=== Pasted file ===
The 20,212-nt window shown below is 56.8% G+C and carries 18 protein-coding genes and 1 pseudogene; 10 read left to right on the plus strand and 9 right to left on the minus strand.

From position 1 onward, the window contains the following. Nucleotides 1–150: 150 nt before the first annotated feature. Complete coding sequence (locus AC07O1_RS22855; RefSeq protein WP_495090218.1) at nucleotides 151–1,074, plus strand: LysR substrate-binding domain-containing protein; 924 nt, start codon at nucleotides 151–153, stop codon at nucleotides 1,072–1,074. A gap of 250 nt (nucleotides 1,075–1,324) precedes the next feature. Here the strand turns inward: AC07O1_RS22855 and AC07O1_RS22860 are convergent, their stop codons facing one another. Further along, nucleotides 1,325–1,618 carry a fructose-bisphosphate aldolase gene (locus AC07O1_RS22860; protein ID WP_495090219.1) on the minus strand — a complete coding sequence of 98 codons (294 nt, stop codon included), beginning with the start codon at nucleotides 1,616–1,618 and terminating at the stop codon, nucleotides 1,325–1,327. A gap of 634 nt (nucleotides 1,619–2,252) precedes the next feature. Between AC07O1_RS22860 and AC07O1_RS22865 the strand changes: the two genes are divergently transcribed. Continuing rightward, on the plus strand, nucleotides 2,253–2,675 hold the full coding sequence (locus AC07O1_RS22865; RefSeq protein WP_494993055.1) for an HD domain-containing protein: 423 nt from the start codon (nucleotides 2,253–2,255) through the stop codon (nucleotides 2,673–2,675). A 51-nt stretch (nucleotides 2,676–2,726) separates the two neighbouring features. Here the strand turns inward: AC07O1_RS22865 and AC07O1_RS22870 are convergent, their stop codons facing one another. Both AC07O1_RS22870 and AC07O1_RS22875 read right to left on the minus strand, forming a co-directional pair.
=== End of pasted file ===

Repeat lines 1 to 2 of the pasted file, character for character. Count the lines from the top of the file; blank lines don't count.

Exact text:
The 20,212-nt window shown below is 56.8% G+C and carries 18 protein-coding genes and 1 pseudogene; 10 read left to right on the plus strand and 9 right to left on the minus strand.

From position 1 onward, the window contains the following. Nucleotides 1–150: 150 nt before the first annotated feature. Complete coding sequence (locus AC07O1_RS22855; RefSeq protein WP_495090218.1) at nucleotides 151–1,074, plus strand: LysR substrate-binding domain-containing protein; 924 nt, start codon at nucleotides 151–153, stop codon at nucleotides 1,072–1,074. A gap of 250 nt (nucleotides 1,075–1,324) precedes the next feature. Here the strand turns inward: AC07O1_RS22855 and AC07O1_RS22860 are convergent, their stop codons facing one another. Further along, nucleotides 1,325–1,618 carry a fructose-bisphosphate aldolase gene (locus AC07O1_RS22860; protein ID WP_495090219.1) on the minus strand — a complete coding sequence of 98 codons (294 nt, stop codon included), beginning with the start codon at nucleotides 1,616–1,618 and terminating at the stop codon, nucleotides 1,325–1,327. A gap of 634 nt (nucleotides 1,619–2,252) precedes the next feature. Between AC07O1_RS22860 and AC07O1_RS22865 the strand changes: the two genes are divergently transcribed. Continuing rightward, on the plus strand, nucleotides 2,253–2,675 hold the full coding sequence (locus AC07O1_RS22865; RefSeq protein WP_494993055.1) for an HD domain-containing protein: 423 nt from the start codon (nucleotides 2,253–2,255) through the stop codon (nucleotides 2,673–2,675). A 51-nt stretch (nucleotides 2,676–2,726) separates the two neighbouring features. Here the strand turns inward: AC07O1_RS22865 and AC07O1_RS22870 are convergent, their stop codons facing one another. Both AC07O1_RS22870 and AC07O1_RS22875 read right to left on the minus strand, forming a co-directional pair.